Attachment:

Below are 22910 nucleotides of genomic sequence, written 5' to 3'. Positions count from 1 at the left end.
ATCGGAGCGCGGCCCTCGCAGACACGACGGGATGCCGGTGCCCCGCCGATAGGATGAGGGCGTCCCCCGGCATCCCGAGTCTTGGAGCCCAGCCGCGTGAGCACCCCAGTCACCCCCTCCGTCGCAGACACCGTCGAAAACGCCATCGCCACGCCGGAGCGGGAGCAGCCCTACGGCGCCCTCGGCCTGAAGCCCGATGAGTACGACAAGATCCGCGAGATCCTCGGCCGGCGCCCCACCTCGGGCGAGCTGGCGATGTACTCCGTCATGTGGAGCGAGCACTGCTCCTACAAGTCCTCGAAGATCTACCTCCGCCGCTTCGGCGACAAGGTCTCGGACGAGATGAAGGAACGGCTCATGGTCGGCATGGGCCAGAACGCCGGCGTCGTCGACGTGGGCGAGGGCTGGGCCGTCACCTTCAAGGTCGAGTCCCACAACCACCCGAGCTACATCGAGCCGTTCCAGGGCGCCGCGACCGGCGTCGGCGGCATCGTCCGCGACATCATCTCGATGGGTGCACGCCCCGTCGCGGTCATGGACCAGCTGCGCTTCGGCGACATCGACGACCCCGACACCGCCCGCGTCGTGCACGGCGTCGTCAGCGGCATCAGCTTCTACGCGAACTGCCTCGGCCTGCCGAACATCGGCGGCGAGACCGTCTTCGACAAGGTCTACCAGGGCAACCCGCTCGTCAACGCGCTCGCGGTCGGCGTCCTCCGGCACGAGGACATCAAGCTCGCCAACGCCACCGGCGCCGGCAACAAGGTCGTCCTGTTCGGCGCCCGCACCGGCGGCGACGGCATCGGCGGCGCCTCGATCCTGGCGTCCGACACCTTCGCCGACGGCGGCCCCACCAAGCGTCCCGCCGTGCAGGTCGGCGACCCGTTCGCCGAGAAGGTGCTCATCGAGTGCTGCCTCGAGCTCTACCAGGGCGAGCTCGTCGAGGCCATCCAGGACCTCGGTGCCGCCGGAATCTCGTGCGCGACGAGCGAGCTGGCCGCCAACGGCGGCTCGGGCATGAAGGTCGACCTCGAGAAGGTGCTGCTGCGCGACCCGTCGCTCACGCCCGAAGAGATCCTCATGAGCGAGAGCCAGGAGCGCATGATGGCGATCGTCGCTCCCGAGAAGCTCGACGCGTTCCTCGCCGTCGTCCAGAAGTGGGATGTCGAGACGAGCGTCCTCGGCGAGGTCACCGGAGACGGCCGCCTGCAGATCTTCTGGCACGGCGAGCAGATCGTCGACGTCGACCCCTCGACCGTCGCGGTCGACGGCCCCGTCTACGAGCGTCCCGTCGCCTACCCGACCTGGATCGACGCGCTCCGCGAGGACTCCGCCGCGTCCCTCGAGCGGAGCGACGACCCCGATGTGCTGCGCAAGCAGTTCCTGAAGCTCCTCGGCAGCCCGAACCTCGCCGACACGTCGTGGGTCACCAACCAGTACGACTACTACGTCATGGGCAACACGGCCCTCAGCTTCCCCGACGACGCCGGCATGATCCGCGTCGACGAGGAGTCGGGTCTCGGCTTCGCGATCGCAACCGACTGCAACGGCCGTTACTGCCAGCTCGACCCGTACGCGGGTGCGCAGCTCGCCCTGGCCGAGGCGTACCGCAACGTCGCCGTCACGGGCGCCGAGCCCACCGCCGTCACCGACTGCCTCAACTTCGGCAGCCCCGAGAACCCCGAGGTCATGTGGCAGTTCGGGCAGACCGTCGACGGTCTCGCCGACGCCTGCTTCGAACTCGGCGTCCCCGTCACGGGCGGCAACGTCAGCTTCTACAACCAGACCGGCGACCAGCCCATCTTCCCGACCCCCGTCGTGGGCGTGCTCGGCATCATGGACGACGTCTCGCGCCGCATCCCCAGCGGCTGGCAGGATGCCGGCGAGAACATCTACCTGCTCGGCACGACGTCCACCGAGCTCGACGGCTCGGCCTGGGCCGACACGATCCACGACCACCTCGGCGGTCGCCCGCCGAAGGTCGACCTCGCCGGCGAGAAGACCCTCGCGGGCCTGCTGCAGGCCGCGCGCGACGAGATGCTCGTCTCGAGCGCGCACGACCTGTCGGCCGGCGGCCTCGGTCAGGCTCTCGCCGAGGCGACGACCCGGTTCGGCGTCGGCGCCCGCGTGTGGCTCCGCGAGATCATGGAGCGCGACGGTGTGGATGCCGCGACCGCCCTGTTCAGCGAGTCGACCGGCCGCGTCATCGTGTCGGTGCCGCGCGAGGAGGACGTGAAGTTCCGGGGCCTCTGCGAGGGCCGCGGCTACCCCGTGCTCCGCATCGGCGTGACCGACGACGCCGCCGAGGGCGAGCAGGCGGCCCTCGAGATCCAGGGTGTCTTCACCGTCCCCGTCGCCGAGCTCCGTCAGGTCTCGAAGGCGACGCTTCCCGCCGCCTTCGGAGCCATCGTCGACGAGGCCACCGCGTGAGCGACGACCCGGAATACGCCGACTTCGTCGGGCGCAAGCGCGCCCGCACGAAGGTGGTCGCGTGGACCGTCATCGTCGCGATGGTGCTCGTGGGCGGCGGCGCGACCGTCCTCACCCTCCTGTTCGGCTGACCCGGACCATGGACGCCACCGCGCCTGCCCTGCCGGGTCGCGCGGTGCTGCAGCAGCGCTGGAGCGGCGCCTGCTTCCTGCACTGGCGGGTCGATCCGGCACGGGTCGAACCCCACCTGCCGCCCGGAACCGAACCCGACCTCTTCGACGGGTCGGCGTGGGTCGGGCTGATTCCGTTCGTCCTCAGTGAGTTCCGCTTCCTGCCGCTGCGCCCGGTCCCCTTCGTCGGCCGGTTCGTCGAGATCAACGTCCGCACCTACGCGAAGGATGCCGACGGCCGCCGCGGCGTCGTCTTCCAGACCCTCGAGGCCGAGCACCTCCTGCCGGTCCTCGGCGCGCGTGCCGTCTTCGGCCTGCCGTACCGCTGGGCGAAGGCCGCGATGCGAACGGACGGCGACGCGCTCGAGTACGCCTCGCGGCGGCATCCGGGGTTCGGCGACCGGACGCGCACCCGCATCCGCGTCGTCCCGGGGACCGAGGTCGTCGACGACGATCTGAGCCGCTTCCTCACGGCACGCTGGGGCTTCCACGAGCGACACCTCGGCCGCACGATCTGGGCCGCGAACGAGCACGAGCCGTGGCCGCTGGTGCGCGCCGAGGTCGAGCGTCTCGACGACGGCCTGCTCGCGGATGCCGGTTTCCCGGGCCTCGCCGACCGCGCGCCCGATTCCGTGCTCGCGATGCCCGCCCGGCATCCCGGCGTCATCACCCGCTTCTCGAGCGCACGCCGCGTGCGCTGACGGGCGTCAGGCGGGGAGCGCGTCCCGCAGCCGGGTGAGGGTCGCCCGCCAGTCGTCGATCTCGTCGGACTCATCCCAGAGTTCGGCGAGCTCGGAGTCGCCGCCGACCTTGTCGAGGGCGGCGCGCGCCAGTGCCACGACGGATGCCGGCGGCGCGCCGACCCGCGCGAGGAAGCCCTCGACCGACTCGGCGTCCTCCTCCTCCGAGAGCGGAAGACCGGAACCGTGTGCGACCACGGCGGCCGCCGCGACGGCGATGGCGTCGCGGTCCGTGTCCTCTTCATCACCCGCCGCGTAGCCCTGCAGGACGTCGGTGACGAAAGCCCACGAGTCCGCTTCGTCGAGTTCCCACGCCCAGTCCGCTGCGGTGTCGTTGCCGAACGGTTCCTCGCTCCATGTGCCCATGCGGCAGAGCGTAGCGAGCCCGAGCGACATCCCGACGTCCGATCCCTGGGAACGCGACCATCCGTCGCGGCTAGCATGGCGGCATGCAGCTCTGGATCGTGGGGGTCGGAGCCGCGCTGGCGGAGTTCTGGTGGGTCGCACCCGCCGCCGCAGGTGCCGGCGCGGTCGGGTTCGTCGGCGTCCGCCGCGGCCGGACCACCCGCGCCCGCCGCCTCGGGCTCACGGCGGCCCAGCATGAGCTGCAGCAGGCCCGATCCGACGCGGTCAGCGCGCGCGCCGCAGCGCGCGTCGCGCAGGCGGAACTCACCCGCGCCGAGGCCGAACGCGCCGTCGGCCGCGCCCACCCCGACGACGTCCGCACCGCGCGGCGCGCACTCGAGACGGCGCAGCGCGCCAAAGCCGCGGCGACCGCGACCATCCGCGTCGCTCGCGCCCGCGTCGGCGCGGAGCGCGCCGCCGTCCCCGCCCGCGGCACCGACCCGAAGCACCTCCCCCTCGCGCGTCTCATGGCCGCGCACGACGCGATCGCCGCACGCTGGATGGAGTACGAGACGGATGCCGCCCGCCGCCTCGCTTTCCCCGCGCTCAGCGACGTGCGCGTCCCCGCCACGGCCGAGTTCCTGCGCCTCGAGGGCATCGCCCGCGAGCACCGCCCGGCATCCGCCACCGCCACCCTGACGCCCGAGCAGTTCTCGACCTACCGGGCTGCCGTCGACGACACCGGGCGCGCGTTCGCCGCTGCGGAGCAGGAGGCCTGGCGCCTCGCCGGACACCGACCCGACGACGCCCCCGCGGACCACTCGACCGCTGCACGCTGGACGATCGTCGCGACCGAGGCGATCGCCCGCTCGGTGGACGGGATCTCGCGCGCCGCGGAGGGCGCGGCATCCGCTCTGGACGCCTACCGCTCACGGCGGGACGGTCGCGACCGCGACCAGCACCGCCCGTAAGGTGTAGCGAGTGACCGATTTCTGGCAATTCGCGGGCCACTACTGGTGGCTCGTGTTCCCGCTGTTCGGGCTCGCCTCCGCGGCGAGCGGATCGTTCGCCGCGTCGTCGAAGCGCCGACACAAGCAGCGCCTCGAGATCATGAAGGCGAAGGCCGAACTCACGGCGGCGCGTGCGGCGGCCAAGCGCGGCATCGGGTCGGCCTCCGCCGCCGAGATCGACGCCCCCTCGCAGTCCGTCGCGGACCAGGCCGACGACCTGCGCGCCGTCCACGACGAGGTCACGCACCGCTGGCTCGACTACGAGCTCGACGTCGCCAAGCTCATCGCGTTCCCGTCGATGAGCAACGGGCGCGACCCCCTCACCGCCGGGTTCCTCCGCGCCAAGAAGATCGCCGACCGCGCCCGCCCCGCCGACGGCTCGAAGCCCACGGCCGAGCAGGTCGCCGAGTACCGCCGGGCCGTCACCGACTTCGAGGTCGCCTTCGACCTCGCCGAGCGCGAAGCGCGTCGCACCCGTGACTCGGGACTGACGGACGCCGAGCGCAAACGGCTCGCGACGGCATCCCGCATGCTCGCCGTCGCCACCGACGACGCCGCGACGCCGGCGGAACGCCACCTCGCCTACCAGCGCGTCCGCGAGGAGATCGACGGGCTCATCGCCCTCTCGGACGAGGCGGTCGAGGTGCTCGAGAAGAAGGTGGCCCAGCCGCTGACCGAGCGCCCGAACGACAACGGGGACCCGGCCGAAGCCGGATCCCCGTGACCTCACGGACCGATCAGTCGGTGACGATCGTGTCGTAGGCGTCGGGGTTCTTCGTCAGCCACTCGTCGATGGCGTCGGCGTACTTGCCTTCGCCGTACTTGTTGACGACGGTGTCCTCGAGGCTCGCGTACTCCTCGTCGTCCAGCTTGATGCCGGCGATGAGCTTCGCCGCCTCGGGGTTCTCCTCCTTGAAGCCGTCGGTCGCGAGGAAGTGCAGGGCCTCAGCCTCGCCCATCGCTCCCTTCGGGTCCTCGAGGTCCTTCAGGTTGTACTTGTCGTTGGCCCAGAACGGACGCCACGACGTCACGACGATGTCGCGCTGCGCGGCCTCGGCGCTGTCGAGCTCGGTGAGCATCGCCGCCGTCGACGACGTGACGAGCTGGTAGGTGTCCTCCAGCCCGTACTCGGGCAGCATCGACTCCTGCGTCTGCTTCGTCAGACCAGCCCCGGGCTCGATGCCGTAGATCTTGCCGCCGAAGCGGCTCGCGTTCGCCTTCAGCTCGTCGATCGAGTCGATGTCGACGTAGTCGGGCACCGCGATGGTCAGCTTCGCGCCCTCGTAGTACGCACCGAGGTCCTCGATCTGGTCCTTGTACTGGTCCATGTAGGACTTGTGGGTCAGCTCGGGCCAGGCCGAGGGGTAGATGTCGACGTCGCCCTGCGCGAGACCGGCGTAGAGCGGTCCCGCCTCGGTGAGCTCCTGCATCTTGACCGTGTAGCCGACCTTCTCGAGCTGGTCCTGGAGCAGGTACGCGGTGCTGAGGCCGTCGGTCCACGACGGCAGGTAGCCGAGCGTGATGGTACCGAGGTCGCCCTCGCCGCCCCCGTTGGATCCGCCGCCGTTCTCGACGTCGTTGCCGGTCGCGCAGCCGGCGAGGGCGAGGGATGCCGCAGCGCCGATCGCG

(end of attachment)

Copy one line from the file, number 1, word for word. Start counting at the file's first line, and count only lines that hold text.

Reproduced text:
Below are 22910 nucleotides of genomic sequence, written 5' to 3'. Positions count from 1 at the left end.